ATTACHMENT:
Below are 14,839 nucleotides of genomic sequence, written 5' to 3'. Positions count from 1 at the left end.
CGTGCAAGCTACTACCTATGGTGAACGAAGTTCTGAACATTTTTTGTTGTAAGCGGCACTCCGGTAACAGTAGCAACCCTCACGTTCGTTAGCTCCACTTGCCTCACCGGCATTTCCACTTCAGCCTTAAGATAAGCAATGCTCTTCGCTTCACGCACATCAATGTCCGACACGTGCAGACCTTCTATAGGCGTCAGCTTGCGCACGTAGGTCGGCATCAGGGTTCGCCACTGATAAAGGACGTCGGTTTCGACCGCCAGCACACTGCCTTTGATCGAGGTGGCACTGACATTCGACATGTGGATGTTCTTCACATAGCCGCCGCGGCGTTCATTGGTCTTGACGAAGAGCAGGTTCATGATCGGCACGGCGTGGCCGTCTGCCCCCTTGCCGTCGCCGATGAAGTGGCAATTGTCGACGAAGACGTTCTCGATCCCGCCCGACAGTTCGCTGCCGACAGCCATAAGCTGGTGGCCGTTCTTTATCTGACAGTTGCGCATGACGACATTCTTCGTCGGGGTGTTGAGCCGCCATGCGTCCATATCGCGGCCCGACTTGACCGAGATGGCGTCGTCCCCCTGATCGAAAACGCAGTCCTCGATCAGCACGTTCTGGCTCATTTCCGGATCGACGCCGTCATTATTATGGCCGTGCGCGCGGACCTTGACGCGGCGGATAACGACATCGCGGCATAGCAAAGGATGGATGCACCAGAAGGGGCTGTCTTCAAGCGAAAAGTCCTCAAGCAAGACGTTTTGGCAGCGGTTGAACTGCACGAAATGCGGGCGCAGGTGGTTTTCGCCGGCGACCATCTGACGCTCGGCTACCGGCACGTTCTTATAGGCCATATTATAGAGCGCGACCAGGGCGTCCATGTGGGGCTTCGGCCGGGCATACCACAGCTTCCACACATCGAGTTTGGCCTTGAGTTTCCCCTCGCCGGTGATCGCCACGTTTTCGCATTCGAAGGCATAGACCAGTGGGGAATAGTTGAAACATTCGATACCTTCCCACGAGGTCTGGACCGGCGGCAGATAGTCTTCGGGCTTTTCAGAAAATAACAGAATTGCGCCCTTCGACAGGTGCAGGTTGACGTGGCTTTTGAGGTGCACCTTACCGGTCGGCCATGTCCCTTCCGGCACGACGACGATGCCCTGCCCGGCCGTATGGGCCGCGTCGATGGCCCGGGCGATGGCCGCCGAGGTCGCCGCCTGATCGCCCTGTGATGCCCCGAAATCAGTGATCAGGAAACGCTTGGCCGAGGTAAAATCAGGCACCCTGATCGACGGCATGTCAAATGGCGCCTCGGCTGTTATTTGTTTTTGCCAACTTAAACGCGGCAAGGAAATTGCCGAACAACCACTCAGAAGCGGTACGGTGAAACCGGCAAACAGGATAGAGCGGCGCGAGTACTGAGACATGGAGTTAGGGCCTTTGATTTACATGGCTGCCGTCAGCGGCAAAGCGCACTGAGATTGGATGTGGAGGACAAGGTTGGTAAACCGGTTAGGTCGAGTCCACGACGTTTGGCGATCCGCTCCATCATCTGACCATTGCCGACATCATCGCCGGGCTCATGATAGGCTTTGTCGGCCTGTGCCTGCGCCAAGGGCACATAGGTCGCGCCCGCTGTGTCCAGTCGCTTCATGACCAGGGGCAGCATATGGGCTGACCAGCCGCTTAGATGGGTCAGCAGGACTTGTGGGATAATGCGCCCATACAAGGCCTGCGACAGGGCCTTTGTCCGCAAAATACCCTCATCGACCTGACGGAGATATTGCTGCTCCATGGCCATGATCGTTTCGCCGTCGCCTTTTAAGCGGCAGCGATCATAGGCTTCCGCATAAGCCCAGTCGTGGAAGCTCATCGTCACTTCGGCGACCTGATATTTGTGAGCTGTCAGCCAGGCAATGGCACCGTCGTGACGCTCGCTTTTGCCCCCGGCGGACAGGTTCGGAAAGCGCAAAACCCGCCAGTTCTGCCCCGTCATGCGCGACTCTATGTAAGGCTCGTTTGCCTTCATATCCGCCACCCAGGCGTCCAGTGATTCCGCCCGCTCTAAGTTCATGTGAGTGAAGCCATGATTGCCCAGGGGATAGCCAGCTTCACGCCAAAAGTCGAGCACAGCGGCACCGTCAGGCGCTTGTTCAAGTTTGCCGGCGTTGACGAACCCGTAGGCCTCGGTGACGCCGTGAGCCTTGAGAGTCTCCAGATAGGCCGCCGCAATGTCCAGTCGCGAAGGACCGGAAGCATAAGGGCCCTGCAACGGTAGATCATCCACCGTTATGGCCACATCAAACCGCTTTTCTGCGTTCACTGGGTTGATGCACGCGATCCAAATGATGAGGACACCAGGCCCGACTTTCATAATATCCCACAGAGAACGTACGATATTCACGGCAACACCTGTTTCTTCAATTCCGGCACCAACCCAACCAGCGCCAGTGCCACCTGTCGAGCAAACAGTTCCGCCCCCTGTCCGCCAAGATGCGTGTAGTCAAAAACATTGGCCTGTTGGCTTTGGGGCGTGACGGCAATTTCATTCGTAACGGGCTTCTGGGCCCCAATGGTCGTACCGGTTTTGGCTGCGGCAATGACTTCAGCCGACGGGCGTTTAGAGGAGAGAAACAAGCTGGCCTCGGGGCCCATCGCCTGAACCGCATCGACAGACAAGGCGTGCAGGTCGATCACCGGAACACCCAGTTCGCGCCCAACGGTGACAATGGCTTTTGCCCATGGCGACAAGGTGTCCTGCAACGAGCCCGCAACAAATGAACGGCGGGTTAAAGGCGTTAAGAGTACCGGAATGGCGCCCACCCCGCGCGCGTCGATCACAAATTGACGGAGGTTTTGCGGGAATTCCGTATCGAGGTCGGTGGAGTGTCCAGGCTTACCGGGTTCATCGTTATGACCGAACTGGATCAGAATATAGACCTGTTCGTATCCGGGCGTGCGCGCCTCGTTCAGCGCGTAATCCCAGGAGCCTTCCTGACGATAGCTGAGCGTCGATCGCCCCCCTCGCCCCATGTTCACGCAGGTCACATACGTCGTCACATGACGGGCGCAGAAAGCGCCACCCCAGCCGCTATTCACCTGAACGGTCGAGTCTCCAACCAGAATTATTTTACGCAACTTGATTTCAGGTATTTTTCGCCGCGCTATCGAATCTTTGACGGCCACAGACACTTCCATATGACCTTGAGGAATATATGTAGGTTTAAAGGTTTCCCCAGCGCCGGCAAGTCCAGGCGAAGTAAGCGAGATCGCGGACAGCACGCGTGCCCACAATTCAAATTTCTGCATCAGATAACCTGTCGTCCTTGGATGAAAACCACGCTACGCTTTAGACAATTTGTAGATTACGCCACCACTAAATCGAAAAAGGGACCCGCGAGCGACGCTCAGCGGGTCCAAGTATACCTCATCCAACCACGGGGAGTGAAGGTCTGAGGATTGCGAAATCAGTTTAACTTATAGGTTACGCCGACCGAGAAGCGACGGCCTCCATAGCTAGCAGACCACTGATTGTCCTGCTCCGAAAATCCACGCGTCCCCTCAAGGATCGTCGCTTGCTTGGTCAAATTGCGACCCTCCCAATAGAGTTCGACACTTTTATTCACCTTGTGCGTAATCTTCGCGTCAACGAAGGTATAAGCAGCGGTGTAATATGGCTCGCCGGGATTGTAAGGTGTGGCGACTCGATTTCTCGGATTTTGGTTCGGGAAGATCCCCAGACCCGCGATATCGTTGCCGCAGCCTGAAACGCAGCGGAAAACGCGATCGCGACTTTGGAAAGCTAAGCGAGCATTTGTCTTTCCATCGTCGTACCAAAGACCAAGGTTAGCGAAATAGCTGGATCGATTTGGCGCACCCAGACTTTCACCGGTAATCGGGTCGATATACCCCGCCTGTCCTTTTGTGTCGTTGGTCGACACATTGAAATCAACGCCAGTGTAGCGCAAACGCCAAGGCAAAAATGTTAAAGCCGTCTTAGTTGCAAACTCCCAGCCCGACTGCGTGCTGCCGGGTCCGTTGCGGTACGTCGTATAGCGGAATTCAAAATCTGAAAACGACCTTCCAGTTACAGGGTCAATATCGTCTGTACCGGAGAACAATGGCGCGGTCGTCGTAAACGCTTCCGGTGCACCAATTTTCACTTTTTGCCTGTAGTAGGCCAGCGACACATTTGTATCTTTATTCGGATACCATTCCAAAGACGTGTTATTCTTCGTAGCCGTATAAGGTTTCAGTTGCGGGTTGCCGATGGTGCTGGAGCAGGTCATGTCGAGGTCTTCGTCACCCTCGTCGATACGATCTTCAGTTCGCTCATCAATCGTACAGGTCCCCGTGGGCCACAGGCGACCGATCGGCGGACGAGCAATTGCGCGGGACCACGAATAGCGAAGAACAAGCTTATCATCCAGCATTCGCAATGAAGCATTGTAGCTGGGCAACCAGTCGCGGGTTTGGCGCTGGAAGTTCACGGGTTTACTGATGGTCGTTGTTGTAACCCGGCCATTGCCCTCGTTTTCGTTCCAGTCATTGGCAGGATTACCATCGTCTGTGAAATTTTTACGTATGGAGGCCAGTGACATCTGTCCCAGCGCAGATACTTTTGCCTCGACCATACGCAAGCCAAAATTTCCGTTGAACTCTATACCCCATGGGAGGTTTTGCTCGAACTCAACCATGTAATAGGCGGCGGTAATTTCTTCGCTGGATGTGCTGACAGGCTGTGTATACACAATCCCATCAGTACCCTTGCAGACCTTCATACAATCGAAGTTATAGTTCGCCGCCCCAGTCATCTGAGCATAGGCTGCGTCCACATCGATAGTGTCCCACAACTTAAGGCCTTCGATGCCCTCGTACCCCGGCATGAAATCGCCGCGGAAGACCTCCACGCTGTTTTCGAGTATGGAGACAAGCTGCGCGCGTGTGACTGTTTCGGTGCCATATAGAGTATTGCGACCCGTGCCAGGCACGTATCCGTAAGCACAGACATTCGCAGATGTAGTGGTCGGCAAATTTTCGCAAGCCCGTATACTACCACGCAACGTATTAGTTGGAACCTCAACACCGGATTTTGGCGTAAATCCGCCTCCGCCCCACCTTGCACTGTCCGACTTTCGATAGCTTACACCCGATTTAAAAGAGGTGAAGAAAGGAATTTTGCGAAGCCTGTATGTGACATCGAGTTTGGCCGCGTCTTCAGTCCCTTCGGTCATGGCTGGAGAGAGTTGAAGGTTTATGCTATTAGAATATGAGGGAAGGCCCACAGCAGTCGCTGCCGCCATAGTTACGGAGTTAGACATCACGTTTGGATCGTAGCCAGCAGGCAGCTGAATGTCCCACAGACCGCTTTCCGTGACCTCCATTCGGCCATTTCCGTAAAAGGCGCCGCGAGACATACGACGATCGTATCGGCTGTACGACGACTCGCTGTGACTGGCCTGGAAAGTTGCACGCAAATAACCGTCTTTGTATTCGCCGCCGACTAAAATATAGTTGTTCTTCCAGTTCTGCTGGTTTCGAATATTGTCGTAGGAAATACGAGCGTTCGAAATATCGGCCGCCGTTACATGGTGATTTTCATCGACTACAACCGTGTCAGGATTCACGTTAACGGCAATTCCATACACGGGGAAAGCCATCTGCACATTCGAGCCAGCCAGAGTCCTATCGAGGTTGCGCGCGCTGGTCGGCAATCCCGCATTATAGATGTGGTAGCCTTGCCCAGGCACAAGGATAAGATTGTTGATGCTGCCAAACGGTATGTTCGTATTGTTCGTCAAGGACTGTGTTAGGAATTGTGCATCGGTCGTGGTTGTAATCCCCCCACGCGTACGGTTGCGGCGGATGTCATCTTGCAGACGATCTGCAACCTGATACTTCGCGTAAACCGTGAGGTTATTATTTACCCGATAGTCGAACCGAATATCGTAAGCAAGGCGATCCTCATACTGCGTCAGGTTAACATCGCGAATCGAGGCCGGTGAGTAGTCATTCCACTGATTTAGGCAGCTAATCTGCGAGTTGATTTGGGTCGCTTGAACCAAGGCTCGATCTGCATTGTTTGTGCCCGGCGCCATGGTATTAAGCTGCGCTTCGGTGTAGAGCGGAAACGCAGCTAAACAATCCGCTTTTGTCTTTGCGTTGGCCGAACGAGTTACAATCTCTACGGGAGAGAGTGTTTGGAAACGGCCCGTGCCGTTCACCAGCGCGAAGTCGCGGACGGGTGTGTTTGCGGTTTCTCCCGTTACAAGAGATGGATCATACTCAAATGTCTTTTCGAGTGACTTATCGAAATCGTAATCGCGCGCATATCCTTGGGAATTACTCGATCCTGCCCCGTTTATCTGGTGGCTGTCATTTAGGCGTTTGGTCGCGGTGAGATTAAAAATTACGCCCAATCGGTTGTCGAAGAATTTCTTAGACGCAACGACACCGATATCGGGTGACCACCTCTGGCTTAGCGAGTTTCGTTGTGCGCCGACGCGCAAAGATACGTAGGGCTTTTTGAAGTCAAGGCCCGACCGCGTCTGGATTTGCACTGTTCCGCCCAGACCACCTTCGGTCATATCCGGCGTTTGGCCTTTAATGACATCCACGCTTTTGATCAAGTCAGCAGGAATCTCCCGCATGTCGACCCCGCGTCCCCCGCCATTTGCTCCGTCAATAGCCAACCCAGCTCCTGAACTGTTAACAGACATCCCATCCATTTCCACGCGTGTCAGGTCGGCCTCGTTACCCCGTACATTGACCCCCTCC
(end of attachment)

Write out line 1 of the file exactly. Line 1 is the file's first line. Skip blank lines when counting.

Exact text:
Below are 14,839 nucleotides of genomic sequence, written 5' to 3'. Positions count from 1 at the left end.